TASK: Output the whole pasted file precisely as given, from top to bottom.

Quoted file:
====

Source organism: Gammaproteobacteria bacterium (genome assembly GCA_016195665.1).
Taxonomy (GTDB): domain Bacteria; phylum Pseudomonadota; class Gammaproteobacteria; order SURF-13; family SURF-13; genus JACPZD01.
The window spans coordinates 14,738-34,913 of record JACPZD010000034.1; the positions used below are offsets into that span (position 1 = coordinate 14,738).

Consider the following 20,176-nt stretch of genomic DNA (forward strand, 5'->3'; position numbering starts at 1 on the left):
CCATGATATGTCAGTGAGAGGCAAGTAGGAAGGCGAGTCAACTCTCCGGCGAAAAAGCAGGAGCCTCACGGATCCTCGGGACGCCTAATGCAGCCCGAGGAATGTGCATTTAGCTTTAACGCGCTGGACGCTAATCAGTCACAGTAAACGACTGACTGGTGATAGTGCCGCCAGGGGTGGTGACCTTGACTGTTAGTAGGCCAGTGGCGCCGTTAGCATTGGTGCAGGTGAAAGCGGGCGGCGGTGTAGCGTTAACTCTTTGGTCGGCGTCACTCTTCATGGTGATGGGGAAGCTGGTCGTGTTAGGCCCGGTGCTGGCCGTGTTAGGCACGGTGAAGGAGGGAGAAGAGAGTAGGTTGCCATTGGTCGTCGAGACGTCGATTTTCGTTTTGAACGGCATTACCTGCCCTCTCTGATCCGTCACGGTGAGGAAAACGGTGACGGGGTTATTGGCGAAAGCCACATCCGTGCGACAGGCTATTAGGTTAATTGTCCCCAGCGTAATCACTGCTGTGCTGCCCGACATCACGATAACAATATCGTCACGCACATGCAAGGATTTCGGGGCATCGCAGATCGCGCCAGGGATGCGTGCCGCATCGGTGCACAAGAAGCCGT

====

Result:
Source organism: Gammaproteobacteria bacterium (genome assembly GCA_016195665.1).
Taxonomy (GTDB): domain Bacteria; phylum Pseudomonadota; class Gammaproteobacteria; order SURF-13; family SURF-13; genus JACPZD01.
The window spans coordinates 14,738-34,913 of record JACPZD010000034.1; the positions used below are offsets into that span (position 1 = coordinate 14,738).

Consider the following 20,176-nt stretch of genomic DNA (forward strand, 5'->3'; position numbering starts at 1 on the left):
CCATGATATGTCAGTGAGAGGCAAGTAGGAAGGCGAGTCAACTCTCCGGCGAAAAAGCAGGAGCCTCACGGATCCTCGGGACGCCTAATGCAGCCCGAGGAATGTGCATTTAGCTTTAACGCGCTGGACGCTAATCAGTCACAGTAAACGACTGACTGGTGATAGTGCCGCCAGGGGTGGTGACCTTGACTGTTAGTAGGCCAGTGGCGCCGTTAGCATTGGTGCAGGTGAAAGCGGGCGGCGGTGTAGCGTTAACTCTTTGGTCGGCGTCACTCTTCATGGTGATGGGGAAGCTGGTCGTGTTAGGCCCGGTGCTGGCCGTGTTAGGCACGGTGAAGGAGGGAGAAGAGAGTAGGTTGCCATTGGTCGTCGAGACGTCGATTTTCGTTTTGAACGGCATTACCTGCCCTCTCTGATCCGTCACGGTGAGGAAAACGGTGACGGGGTTATTGGCGAAAGCCACATCCGTGCGACAGGCTATTAGGTTAATTGTCCCCAGCGTAATCACTGCTGTGCTGCCCGACATCACGATAACAATATCGTCACGCACATGCAAGGATTTCGGGGCATCGCAGATCGCGCCAGGGATGCGTGCCGCATCGGTGCACAAGAAGCCGT